Endocrine Abstracts (2012) 28 S1.3

A mouse model of paediatric craniopharyngioma

Juan Pedro Martinez-Barbera

UCL Institute of Child Health, University College London, London, United Kingdom.

Activating mutations in the gene encoding β-catenin have been identified in the paediatric form of human craniopharyngioma (adamantinomatous craniopharyngioma, ACP), an aggressive pituitary tumour accounting for up to 10% of paediatric intracranial tumours. Recently, we generated an ACP mouse model and revealed that, as in human ACP, nucleocytoplasmic accumulation of β-catenin (βcat-nc) and over-activation of the Wnt/β-catenin pathway occurs only in very few cells that form clusters. Here, combining mouse genetics, fluorescence labeling and flow-sorting techniques, we have isolated these cells from tumorigenic mouse pituitaries and show that the βcat-nc cells contain higher numbers of colony-forming cells when cultured in stem cell-promoting media and have longer telomeres, indicating shared properties with normal pituitary progenitors/stem cells. Global gene profiling analysis has revealed that these βcat-nc cells express high levels of secreted mitogenic signals and several chemokines and their receptors, suggesting an important non-cell autonomous role of these cells in the pathogenesis of ACP and a reciprocal communication with their environment. Finally, endorsing these findings with clinical relevance, we show that these pathways are also elevated in the βcat-nc cell clusters identified in human ACP. Alongside providing further support to the concept that pituitary stem cells may play an important role in the aetiology and/or pathogenesis of human ACP, our data reveal novel potential pharmacological targets for the treatment of these devastating childhood tumours.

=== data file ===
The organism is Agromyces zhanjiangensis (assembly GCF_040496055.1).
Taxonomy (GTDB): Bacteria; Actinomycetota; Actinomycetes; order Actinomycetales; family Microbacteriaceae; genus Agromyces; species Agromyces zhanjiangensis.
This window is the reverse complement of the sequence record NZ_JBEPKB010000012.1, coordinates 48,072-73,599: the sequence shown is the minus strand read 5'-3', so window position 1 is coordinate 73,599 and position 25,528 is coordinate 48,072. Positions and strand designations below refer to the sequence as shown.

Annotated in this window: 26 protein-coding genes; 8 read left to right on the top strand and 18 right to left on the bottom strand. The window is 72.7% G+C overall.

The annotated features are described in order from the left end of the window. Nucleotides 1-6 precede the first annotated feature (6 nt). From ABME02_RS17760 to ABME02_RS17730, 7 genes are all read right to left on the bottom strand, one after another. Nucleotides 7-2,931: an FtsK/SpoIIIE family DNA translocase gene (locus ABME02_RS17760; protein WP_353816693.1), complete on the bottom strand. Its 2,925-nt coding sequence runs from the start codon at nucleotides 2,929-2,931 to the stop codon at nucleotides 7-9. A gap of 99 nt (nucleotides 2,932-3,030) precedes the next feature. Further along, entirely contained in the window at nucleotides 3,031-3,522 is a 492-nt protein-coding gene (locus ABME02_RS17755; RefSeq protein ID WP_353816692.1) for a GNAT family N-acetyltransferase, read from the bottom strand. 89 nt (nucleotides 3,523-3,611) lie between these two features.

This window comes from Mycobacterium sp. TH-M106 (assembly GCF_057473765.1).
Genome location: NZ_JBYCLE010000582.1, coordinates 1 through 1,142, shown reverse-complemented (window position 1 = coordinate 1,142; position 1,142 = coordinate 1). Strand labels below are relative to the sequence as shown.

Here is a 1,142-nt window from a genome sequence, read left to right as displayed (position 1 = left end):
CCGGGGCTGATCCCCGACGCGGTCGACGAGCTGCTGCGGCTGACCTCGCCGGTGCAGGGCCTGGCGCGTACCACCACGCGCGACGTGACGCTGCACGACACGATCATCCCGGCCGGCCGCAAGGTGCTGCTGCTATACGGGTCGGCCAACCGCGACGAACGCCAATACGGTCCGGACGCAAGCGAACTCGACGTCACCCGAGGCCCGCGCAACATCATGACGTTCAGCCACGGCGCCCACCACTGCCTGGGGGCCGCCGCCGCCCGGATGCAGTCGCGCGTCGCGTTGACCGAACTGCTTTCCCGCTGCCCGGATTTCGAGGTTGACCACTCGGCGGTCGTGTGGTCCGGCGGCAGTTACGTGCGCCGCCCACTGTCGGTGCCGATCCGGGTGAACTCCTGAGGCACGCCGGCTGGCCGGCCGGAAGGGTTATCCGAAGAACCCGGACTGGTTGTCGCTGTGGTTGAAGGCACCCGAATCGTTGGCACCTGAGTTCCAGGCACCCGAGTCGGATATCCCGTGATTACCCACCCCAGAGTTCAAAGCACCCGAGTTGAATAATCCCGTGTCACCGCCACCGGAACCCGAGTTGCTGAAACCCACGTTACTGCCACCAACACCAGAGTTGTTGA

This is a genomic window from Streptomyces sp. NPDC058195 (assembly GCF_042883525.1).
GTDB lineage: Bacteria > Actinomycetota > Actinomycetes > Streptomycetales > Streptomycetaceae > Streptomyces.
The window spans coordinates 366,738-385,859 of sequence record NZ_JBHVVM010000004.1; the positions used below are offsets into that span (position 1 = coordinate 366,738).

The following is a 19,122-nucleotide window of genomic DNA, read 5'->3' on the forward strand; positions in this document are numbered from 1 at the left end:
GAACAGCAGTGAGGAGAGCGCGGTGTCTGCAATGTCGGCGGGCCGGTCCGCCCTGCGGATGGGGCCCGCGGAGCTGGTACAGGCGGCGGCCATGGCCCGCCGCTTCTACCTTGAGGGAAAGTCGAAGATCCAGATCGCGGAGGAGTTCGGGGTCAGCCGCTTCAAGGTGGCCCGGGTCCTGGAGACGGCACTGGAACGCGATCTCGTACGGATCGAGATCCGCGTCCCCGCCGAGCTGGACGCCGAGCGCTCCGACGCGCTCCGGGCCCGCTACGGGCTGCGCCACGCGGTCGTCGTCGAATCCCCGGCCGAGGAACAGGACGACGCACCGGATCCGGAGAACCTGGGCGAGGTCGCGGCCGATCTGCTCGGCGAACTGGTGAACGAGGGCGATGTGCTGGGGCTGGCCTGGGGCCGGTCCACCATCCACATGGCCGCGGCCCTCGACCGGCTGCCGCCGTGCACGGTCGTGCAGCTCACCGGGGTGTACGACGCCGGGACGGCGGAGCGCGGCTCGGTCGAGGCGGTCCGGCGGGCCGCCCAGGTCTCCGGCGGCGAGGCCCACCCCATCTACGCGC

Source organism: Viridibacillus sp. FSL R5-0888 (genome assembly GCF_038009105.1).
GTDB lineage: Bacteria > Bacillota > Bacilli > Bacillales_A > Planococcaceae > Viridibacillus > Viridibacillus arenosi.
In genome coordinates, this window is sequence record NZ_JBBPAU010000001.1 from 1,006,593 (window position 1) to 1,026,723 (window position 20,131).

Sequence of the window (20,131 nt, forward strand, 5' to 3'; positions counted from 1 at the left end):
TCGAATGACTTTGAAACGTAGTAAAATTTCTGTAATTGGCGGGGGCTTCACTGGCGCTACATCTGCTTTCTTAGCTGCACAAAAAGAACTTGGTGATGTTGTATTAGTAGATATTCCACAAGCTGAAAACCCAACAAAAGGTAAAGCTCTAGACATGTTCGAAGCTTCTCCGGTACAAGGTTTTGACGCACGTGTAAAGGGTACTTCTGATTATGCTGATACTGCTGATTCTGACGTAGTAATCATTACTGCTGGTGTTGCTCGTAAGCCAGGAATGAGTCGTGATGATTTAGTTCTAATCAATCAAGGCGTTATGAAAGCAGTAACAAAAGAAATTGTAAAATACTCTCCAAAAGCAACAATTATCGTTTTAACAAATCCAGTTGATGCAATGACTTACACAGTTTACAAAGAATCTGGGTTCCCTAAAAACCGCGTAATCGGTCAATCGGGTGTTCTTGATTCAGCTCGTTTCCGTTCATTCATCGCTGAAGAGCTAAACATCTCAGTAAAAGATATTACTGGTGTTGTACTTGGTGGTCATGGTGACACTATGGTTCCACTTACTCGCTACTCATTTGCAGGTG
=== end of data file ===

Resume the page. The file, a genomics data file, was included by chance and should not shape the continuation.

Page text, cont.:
Declaration of interest: There is no conflict of interest that could be perceived as prejudicing the impartiality of the research reported.

Funding: Declaration of Funding: This research was supported by The Wellcome Trust (grant numbers 084361, 078432, and 086545).

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